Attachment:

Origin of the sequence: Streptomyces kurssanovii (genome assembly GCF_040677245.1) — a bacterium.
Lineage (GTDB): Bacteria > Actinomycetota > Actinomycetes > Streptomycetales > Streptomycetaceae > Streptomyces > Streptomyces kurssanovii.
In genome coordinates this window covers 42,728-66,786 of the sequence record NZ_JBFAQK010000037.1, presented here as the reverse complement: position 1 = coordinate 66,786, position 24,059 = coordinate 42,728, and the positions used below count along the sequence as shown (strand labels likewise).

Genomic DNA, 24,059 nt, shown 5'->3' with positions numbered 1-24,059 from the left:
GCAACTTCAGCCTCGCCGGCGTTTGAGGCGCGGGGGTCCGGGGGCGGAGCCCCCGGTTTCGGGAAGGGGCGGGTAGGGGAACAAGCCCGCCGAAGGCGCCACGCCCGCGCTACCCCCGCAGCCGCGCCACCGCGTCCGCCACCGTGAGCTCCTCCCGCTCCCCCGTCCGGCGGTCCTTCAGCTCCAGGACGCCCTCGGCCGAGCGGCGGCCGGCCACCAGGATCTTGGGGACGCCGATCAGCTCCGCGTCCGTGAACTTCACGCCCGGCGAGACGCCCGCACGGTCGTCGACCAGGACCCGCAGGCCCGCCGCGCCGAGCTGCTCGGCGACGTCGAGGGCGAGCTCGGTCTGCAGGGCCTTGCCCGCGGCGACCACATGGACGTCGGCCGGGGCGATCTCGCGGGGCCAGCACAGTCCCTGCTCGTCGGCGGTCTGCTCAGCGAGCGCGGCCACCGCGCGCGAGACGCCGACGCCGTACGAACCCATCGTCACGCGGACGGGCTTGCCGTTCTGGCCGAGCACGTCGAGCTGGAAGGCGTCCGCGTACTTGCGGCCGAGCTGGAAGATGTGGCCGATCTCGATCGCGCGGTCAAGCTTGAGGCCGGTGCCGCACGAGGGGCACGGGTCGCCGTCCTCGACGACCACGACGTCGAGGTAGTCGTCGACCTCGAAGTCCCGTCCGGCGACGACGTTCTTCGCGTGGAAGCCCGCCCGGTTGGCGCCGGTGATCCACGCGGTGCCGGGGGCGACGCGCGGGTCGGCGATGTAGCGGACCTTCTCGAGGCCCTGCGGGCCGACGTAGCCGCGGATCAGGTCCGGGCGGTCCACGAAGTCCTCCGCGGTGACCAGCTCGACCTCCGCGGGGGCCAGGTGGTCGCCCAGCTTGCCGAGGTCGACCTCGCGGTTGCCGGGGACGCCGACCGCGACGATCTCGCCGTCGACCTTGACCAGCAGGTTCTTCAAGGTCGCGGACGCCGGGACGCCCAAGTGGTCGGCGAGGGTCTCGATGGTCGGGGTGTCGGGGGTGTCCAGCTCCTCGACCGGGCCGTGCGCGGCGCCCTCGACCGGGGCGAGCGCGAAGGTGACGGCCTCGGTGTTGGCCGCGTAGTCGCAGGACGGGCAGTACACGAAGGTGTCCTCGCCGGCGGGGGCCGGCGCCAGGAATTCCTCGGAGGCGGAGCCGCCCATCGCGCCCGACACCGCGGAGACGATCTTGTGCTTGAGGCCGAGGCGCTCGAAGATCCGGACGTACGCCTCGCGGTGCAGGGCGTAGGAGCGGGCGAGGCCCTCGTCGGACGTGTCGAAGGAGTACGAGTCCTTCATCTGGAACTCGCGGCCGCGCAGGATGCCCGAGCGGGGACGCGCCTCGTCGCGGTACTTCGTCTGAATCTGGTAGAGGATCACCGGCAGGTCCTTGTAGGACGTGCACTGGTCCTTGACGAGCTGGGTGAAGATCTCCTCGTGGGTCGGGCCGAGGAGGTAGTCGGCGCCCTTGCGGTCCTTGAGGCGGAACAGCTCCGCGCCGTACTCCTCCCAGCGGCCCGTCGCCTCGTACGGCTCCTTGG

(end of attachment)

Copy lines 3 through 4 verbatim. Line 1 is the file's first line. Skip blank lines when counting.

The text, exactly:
In genome coordinates this window covers 42,728-66,786 of the sequence record NZ_JBFAQK010000037.1, presented here as the reverse complement: position 1 = coordinate 66,786, position 24,059 = coordinate 42,728, and the positions used below count along the sequence as shown (strand labels likewise).

Genomic DNA, 24,059 nt, shown 5'->3' with positions numbered 1-24,059 from the left: